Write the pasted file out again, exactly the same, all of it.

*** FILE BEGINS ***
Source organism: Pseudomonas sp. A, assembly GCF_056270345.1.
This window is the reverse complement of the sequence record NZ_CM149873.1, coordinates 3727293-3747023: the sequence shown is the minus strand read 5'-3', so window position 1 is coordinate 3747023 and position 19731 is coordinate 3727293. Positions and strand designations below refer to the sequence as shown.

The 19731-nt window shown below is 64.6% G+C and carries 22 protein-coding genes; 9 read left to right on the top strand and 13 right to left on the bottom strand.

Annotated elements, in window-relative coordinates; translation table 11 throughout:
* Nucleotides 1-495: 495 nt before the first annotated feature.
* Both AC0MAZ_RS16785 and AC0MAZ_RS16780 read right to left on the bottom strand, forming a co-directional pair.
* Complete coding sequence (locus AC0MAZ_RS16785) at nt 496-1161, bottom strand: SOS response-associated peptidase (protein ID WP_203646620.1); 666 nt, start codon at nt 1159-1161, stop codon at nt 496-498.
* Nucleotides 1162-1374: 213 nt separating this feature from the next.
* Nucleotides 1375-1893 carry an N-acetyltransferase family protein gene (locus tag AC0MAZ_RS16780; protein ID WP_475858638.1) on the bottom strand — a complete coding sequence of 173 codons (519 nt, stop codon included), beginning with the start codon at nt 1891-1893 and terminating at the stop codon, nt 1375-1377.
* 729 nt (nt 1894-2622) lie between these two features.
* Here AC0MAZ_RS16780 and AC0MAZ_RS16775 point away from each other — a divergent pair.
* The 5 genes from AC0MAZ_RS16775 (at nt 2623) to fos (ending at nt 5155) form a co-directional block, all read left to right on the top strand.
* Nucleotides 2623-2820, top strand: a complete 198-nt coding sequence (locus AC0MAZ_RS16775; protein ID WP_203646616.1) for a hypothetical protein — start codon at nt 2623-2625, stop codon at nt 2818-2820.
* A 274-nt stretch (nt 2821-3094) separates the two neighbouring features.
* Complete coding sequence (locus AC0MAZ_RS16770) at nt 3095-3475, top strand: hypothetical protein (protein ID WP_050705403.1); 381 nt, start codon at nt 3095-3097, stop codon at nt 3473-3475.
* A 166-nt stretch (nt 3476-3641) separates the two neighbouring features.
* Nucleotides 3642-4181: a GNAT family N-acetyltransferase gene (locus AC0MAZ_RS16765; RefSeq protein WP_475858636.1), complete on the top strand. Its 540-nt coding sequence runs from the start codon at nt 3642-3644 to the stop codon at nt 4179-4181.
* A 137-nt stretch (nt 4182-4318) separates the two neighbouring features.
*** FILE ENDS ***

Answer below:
Source organism: Pseudomonas sp. A, assembly GCF_056270345.1.
This window is the reverse complement of the sequence record NZ_CM149873.1, coordinates 3727293-3747023: the sequence shown is the minus strand read 5'-3', so window position 1 is coordinate 3747023 and position 19731 is coordinate 3727293. Positions and strand designations below refer to the sequence as shown.

The 19731-nt window shown below is 64.6% G+C and carries 22 protein-coding genes; 9 read left to right on the top strand and 13 right to left on the bottom strand.

Annotated elements, in window-relative coordinates; translation table 11 throughout:
* Nucleotides 1-495: 495 nt before the first annotated feature.
* Both AC0MAZ_RS16785 and AC0MAZ_RS16780 read right to left on the bottom strand, forming a co-directional pair.
* Complete coding sequence (locus AC0MAZ_RS16785) at nt 496-1161, bottom strand: SOS response-associated peptidase (protein ID WP_203646620.1); 666 nt, start codon at nt 1159-1161, stop codon at nt 496-498.
* Nucleotides 1162-1374: 213 nt separating this feature from the next.
* Nucleotides 1375-1893 carry an N-acetyltransferase family protein gene (locus tag AC0MAZ_RS16780; protein ID WP_475858638.1) on the bottom strand — a complete coding sequence of 173 codons (519 nt, stop codon included), beginning with the start codon at nt 1891-1893 and terminating at the stop codon, nt 1375-1377.
* 729 nt (nt 1894-2622) lie between these two features.
* Here AC0MAZ_RS16780 and AC0MAZ_RS16775 point away from each other — a divergent pair.
* The 5 genes from AC0MAZ_RS16775 (at nt 2623) to fos (ending at nt 5155) form a co-directional block, all read left to right on the top strand.
* Nucleotides 2623-2820, top strand: a complete 198-nt coding sequence (locus AC0MAZ_RS16775; protein ID WP_203646616.1) for a hypothetical protein — start codon at nt 2623-2625, stop codon at nt 2818-2820.
* A 274-nt stretch (nt 2821-3094) separates the two neighbouring features.
* Complete coding sequence (locus AC0MAZ_RS16770) at nt 3095-3475, top strand: hypothetical protein (protein ID WP_050705403.1); 381 nt, start codon at nt 3095-3097, stop codon at nt 3473-3475.
* A 166-nt stretch (nt 3476-3641) separates the two neighbouring features.
* Nucleotides 3642-4181: a GNAT family N-acetyltransferase gene (locus AC0MAZ_RS16765; RefSeq protein WP_475858636.1), complete on the top strand. Its 540-nt coding sequence runs from the start codon at nt 3642-3644 to the stop codon at nt 4179-4181.
* A 137-nt stretch (nt 4182-4318) separates the two neighbouring features.